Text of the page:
Homeland Security

The naked truth of Naxalism
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Issue Vol 24.3 Jul-Sep2009 | Date : 03 Nov , 2009

A couple hailed by the Indian Express for their stupendous social work in a village ‘Sabdo’ in Bihar were killed, because the Maoists felt that their influence was being eroded. A Maoist activist, Mushar by caste, committed suicide in a village of Patna district, because his wife was raped by the local Maoist leaders.

A group of humble farmers were compelled to donate a piece of land and money in return for unhindered agricultural activity. The entire money and land was appropriated by one Maoist leader on the plea that he had risked his life more than anyone else in the organization. A school in a remote area of Jharkhand had to close down because it could not meet the cash demands of the Maoists.

This is the story in the entire ‘Red-Corridor’.

the-red-corridor

Most Maoist leaders during the last two decades have acquired huge properties in the urban areas with the money that flows into the organization through extortion. By one estimate the Maoist extortion activity yields some Rs.3,000 crores.

The most irresponsibly used terminology is “˜land reforms. Where is the surplus land? In what quantity is it available? How many beneficiaries are to be targeted? The beneficiaries will land up with how much land? These are the questions no one answers.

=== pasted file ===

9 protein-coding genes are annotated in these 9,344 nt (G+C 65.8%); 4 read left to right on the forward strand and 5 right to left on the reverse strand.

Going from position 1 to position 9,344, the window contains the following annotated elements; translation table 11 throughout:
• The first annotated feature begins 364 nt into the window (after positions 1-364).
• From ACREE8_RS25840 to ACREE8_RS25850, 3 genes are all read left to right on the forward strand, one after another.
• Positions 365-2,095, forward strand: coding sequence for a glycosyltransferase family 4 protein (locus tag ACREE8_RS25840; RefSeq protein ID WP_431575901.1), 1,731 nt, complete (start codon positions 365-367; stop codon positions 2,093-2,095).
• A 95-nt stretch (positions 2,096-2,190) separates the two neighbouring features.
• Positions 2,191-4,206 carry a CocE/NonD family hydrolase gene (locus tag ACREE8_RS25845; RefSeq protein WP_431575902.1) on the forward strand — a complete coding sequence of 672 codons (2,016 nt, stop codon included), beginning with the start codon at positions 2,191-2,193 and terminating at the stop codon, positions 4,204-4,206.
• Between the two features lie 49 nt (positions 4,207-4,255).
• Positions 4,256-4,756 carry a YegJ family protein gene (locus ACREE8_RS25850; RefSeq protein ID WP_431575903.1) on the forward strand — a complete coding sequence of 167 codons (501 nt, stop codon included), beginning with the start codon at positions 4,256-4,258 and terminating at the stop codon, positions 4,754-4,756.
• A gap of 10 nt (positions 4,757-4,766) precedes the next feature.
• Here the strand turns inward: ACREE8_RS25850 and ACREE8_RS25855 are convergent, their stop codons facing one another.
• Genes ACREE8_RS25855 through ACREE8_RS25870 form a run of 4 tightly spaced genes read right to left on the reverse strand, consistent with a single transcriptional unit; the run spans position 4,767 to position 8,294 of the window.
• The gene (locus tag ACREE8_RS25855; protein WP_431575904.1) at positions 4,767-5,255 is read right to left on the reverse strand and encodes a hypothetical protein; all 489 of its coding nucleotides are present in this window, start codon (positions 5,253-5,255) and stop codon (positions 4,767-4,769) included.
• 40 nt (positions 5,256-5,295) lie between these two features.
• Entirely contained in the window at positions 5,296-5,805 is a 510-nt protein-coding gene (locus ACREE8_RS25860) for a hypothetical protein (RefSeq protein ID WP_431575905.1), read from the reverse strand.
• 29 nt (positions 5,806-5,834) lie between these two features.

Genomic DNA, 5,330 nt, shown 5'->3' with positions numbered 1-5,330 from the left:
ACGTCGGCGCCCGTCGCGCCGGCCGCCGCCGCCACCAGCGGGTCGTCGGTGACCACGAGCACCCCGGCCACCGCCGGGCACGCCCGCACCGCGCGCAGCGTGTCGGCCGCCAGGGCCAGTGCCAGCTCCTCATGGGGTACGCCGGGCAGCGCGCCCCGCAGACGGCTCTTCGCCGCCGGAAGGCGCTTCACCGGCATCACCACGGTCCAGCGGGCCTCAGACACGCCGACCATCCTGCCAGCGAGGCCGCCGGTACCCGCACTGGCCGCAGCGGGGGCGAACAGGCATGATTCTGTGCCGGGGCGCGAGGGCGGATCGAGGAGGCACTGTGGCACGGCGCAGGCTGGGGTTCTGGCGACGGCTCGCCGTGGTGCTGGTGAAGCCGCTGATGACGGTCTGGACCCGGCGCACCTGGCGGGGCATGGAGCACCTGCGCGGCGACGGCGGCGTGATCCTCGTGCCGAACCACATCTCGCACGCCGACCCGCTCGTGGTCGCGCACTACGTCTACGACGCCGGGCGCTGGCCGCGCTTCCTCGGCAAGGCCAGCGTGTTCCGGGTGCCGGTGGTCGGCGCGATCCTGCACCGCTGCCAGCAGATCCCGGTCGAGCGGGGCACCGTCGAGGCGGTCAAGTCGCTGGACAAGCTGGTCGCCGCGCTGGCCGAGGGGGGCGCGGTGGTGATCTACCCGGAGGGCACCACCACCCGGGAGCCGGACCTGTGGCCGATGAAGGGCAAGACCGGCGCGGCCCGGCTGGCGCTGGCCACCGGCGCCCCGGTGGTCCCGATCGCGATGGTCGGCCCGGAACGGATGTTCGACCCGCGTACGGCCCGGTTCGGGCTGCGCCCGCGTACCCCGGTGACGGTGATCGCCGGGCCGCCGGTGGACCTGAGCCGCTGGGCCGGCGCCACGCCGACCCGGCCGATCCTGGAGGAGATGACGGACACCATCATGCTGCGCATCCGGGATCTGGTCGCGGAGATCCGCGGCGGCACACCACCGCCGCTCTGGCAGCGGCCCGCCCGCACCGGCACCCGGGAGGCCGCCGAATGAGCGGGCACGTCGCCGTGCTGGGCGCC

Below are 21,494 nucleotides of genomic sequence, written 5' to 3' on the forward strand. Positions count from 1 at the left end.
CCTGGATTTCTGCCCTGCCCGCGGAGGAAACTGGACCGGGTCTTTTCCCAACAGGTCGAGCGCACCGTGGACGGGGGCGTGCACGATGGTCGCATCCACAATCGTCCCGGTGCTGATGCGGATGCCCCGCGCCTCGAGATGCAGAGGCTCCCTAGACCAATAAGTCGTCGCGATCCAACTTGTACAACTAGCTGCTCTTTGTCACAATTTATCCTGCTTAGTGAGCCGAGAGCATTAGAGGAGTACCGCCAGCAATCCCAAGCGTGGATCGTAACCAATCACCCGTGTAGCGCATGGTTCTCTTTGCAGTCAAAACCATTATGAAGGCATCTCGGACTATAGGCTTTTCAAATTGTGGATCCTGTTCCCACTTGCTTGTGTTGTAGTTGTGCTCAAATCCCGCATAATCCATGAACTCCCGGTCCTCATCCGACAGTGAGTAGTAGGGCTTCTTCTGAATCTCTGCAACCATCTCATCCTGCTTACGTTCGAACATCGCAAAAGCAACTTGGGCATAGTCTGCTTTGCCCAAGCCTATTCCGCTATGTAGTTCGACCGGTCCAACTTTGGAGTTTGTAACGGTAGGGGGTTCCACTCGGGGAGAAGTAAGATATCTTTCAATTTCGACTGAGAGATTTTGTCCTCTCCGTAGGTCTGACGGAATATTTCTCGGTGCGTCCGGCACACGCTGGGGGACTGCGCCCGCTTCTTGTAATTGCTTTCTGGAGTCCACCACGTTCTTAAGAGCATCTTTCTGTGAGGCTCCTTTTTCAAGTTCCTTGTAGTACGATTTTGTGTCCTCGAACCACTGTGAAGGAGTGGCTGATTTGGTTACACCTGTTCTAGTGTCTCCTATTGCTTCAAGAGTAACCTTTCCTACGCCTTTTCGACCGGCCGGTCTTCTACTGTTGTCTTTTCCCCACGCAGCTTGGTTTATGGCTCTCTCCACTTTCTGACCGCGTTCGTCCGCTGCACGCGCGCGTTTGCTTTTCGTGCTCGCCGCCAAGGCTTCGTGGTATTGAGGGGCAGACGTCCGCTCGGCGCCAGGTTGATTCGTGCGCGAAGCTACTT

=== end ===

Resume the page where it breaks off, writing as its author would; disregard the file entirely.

Most teachers and doctors have been compelled to flee from the rural areas to towns and cities because of the Maoist threat. Armed forces personnel, going back to their homes on retirement are definite targets of extortion, because they are known to be carrying decent sums (commuted pension, gratuity and savings) of hard-earned money. Serving soldiers and their families are also not being spared. No contractor is allowed to create or improve infrastructure in the Maoist affected areas, covering some 160 districts and 40 percent territory of India, without paying abnormal sums of ransom to the Maoists.

Recently a contractor of a mega-project in Jharkhand has been arrested for supplying bullet-proof jackets to the Maoists.

Hospitals, schools and government offices are not the only targets, railway trains are being hijacked and railway stations are being blown. Banks are being looted. Given the logistics and expertise, the day is not far when they would replicate ‘Kandhar’ by hijacking aircraft, to bargain their demands. This situation, unlike insurgency in the border states which is area specific, obtains right through the heart of country and is pan-Indian in nature. Industry and agriculture in this vast swathe of Indian territory, has ceased to grow, it has rather regressed.

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The views expressed are of the author and do not necessarily represent the opinions or policies of the Indian Defence Review.

About the Author

RSN Singh

is a former military intelligence officer who later served in the Research and Analysis Wing, or R&AW and author of books Asian Strategic and Military Perspective and The Military Factor in Pakistan. His latest book is The Unmaking of Nepal.

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